The Department of Health and Human Services has announced it will remove language from Medicare's coverage manual that states that obesity is not a disease.
While this does not mean the Medicare program now considers obesity to be a disease, it does mean that the program will contemplate paying for therapies to treat obesity, such as stomach surgery, diet programs, and behavioral and psychological counseling. The announcement "opens the door to what is expected to be a flood of applications from individuals, doctors and companies for Medicare to begin paying for therapies," writes The Washington Post.
Currently, 37 percent of Medicare beneficiaries are overweight and 18 percent are obese, according to the American Obesity Association. Between 1991 and 1998, the prevalence of obesity among people between the ages of 60 and 69 rose 45 percent.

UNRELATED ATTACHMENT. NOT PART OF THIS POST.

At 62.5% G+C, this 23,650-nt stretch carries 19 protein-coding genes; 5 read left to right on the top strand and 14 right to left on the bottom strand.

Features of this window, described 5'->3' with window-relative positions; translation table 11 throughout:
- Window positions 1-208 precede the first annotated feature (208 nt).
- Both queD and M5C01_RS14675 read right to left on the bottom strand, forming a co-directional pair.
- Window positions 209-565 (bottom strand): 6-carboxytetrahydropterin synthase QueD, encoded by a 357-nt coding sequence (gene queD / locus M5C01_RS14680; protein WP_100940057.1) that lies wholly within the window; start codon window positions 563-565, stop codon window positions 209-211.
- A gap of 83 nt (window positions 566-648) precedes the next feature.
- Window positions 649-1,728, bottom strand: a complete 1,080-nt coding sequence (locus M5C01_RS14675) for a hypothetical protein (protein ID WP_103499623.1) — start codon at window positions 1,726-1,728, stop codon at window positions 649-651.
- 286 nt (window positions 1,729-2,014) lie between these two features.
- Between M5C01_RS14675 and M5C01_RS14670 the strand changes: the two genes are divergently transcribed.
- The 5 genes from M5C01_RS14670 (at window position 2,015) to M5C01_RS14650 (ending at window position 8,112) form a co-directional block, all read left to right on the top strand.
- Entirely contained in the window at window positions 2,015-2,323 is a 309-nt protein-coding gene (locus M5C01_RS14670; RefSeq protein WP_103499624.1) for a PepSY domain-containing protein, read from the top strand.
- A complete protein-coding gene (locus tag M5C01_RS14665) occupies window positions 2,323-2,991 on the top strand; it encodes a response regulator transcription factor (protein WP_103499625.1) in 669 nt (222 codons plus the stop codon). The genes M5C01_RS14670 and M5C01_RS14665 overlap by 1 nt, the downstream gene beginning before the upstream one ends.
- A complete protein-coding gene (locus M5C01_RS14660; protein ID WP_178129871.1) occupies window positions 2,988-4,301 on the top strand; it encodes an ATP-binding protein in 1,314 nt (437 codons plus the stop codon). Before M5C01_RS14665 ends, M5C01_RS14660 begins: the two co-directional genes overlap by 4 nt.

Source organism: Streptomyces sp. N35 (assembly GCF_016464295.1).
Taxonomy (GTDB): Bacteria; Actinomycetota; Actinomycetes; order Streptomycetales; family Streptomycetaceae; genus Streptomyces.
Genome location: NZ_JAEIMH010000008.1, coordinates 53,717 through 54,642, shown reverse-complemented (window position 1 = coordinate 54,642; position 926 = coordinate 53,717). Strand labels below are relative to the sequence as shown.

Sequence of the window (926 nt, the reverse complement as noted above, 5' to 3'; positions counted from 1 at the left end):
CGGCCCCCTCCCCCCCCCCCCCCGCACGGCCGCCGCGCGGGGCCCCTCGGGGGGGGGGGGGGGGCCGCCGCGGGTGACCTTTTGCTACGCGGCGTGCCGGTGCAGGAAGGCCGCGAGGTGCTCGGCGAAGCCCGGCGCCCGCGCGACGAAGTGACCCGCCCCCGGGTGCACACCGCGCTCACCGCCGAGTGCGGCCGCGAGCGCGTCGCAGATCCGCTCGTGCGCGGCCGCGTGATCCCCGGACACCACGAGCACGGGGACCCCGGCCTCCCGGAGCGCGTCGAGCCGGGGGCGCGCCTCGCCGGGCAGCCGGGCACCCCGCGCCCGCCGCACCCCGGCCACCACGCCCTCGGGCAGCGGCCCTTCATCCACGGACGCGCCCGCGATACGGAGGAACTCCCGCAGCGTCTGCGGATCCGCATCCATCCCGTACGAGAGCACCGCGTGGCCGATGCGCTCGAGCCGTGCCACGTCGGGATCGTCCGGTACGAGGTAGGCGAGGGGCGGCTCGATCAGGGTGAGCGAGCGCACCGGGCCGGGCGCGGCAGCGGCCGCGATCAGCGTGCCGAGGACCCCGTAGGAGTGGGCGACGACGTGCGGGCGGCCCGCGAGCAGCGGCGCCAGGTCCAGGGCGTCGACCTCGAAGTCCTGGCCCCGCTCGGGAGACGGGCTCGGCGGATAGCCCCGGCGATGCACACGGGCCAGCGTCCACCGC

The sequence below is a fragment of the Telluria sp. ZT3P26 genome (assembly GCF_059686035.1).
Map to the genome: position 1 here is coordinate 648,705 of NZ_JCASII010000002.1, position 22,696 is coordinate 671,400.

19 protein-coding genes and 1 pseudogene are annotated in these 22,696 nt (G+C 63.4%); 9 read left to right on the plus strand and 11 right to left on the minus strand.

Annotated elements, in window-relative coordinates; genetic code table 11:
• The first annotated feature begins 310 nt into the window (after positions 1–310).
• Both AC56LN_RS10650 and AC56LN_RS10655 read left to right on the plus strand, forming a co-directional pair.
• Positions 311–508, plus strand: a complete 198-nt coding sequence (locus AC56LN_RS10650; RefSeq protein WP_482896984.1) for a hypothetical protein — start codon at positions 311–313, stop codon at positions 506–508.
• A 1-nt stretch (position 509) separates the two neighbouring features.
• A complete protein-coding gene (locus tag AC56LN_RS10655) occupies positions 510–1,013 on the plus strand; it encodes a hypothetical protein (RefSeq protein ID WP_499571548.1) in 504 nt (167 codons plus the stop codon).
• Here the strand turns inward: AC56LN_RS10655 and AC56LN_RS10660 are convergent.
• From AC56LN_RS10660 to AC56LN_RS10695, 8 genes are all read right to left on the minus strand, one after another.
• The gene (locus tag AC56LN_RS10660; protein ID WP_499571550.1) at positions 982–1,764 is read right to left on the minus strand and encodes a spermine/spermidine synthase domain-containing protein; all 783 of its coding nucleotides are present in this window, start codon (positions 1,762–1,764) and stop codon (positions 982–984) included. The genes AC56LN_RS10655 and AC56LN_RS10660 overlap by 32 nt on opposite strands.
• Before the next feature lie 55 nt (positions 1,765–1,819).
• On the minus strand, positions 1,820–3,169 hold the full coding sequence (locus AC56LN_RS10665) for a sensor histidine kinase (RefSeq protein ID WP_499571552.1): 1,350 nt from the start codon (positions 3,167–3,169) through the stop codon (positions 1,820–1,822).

Still not all are convinced that Medicare's change in policy is warranted. Paul F. Campos of the University of Colorado, author of a book titled The Obesity Myth, said the decision was irrational, given that being underweight is more of a health problem for the elderly than being overweight.
"It's not just a bad idea -- it's completely unscientific," Campos said. "We're in the grip of a kind of out-of-control cultural hysteria on this issue that leads to really irrational social decisions, such as making obesity a disease among the elderly."
While calling the decision a "partial" improvement, Sen. Tom Harkin (D-Iowa) said, "This is illustrative of the problem we have with Medicare. If you've got a problem, we'll fix you. Medicare should have programs to prevent obesity."
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